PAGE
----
Syrian economy may take 30 years to recover, UN study says

04/02/2014 7:38 PM

04/02/2014 7:56 PM

Businesses across Syria have been devastated by the destruction inflicted by the traumatic three-year civil war, and the economy could take 30 years to recover to its pre-conflict level , a United Nations survey published Wednesday warns.

The fighting “saw the economy lose a total of $84.4 billion over the first two years of the conflict. . . . Even if the conflict ceased now and GDP (gross domestic product) grew at an average rate of 5 percent each year, it is estimated that it would take the Syrian economy 30 years to return to the economic level of 2010,” it said.

During the war, Syria has experienced “massive de-industrialization, dilapidation and degradation,” the study said. Businesses have closed or gone bankrupt, and those that haven’t have been looted or destroyed by war, the study said. Capital flight _ people getting their money out of the country _ has been massive.

“This is the first study of its kind and provides hard statistical evidence of the tragic and widespread impact the conflict is having on lives and livelihoods across Syria,” said Chris Gunness, spokesman for the United Nations Relief and Works Agency, which undertook the survey as part of its responsibilities for assisting Palestinian refugees.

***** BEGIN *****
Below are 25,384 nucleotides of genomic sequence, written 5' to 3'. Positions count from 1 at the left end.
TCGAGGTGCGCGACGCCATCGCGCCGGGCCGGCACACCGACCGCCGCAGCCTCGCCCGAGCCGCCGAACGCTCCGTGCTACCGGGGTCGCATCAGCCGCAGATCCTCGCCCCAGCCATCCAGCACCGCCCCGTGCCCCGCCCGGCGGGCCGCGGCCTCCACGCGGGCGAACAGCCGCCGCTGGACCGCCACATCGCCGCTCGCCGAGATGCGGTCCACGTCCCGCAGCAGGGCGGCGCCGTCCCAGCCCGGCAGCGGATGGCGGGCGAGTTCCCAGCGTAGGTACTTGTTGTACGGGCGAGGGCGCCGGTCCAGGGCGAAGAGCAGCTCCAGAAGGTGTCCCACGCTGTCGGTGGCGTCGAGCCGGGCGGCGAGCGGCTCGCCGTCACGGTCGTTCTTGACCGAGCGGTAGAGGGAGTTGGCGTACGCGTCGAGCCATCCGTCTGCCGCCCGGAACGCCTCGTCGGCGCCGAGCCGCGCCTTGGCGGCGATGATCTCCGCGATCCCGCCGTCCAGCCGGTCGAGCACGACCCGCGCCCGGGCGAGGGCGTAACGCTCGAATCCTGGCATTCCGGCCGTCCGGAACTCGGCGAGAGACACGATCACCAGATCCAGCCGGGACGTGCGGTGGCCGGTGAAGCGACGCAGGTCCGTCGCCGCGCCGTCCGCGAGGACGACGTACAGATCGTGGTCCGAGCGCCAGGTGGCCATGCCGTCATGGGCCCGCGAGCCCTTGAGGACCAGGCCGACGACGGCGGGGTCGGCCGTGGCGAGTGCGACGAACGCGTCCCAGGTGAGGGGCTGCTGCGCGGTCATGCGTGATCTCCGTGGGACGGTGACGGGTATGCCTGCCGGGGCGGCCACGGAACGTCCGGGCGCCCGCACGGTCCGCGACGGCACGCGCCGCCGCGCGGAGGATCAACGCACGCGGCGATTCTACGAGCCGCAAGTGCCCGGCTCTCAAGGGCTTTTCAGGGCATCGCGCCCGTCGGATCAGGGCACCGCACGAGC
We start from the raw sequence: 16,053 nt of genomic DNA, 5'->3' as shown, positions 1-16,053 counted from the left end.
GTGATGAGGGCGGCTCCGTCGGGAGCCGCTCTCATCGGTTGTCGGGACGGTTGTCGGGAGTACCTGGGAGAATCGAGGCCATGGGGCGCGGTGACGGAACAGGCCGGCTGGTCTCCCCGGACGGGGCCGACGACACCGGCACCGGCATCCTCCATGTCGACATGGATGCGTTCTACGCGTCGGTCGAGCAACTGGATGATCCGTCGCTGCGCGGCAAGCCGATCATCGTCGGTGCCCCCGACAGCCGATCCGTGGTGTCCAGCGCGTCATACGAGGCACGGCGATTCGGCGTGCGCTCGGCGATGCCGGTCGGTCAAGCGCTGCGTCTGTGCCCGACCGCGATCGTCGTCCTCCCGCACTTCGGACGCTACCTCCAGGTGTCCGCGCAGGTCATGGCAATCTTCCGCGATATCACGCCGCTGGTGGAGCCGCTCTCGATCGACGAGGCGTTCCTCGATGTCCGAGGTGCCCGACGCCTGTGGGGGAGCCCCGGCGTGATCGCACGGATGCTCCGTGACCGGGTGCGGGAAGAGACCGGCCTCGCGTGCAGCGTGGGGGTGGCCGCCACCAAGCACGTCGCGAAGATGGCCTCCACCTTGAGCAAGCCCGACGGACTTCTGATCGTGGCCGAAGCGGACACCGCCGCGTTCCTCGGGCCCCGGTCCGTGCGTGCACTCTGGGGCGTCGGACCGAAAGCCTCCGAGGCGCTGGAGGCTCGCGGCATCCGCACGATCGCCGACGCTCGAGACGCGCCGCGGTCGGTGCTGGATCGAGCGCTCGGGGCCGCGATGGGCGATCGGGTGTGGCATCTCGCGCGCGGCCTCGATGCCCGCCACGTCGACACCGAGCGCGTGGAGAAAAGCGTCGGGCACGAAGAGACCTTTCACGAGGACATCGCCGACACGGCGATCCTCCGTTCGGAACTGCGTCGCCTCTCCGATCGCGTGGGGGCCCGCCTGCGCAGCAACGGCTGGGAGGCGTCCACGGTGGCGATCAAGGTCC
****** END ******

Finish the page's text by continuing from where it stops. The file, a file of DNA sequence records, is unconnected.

The survey polled clients of the agency’s micro-finance loan program in Syria and found that nearly three-quarters had been displaced from their homes. In the Yarmouk district of Damascus, a heavily Palestinian area that once held 160,000 residents, 89 percent of residents had fled, the survey found.

Nearly 56 percent of those surveyed said their homes had been damaged and 14 percent said their homes had been destroyed.

The report based its survey on a random sample taken from among 8,000 business people, both Palestinians and Syrians, participated in the micro-finance program. Of those, 840 were selected to take part in the current survey; 541 fully completed the poll.

“Almost half of all enterprises (44.2 percent) had been closed by the owners and another two-fifths (39.9 percent) had been robbed or looted,” the survey found. In the Damascus suburb of Douma, which is currently controlled by rebels, 72 percent of those surveyed reported their business had been looted and nearly two-thirds had been damaged.

U.N. economists estimated that since the outbreak of violence more than three years ago, 2.3 million jobs had been lost, “with the welfare of almost 10 million dependents jeopardized.”

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